Steroids (properly known as corticosteroids and sometimes referred to as cortisones) can be very effective in reducing inflammation. Most people with RA who need steroids are prescribed prednisolone (brand names include Deltacotril Enteric™, Predsol®) usually only for a short time. Steroids are often prescribed in the early stages of treatment in combination with DMARDs.This helps reduce inflammation until the DMARD takes effect. Steroids are also useful when RA is active, they help bring the disease under control.
Taken long-term and in high doses, steroids in tablet form can cause side effects such as weight gain and osteoporosis, diabetes and high blood pressure. Your doctor will try to give you the lowest effective dose and you will be carefully monitored. You should not alter the dose yourself, or stop taking steroids suddenly.
Steroids can also be injected into an inflamed joint, or into muscles to treat soft tissue conditions, such as tennis elbow. They can be injected directly into the veins during an arthritis flare-up. Injecting doesn’t usually cause the same side effects as tablet steroids.
However, your doctor might recommend steroid injections if your joints are particularly painful or your ligaments and tendons have become inflamed.
Taking drugs can be a worrying business and it’s natural that you may be concerned about side effects. To help ease your mind, you will be carefully monitored for the side effects of certain drugs, with regular blood tests.
Pain killers are drugs that are used to help reduce pain. They are also called analgesics. Painkillers come in varying strengths and types, and are used speciﬁcally to relieve pain. Some are available over the counter, while stronger painkillers are available by prescription only.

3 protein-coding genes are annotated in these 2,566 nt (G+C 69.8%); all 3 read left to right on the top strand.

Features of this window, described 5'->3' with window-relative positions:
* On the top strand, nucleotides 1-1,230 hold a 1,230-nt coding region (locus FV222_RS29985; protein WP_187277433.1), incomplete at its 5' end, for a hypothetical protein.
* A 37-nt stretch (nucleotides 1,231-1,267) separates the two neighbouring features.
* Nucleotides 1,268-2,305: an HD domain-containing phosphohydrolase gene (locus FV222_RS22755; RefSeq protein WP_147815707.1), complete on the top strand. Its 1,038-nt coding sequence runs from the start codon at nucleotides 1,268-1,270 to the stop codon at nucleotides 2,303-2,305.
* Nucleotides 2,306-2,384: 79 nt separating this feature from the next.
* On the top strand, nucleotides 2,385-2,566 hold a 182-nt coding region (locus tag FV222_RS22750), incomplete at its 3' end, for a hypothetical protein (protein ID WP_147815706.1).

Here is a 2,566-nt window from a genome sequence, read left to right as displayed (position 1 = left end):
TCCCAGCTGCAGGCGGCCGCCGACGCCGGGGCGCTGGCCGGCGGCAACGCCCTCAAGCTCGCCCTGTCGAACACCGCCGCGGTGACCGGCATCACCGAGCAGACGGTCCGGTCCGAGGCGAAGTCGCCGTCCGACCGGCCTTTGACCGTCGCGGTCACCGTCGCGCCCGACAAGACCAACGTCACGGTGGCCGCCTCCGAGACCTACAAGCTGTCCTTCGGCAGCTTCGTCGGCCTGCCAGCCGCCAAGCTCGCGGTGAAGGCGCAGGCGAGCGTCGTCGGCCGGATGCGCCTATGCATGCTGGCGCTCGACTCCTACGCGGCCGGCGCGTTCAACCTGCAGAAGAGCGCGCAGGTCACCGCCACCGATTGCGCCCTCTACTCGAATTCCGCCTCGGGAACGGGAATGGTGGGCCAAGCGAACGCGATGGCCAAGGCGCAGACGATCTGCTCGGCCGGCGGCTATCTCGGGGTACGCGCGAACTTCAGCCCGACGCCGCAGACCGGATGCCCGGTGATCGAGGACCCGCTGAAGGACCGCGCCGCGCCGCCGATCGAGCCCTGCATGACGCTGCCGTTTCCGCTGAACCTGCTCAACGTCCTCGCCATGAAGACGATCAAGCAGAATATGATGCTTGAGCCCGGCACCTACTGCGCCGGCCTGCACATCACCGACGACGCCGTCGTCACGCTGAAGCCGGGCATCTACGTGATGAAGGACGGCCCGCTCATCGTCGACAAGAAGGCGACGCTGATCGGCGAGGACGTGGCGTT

There are a number of different types of painkillers:
- Simple non-opioid painkillers:These are the most common type of painkillers, usually available over the counter e.g. paracetamol, ibuprofen
- Compound painkillers: A combination of drugs used in one tablet e.g. co-codamol, which includes parcacetamol and a low dose of codeine
- Opioid analgesics: These are stronger painkillers containing a high dose of opioid than the other painkillers e.g. codeine, tramadol, morphine
How are they taken?
Painkillers are usually taken by mouth or given by injection. However, slow release painkilling patches, known as opioid patches, are also available although not widely prescribed. These are put on the skin and the pain-killing effects last between three and seven days. The patches are used on people whose pain is not managed with non-steroidal anti-inﬂammatory drugs or analgesics.
The internet is a hugely valuable resource for information and support when learning about RA. However, it is important to remember not all the information is reliable. Try to stick to reputable websites, such as arthritisireland.ie, webmd.com and the HSE’s Health A-Z.
People with RA don’t often need surgery. Very occasionally, a damaged tendon may need surgical repair. Sometimes, after many years of disease, a joint that has been damaged by inflammation is best treated with joint replacement surgery. This may help people with severe, advanced RA who have not responded well to other, more traditional pain management plans. Benefits of surgery include less pain and better movement and function. It’s important to remember that surgery is not a treatment for the inflammation of RA.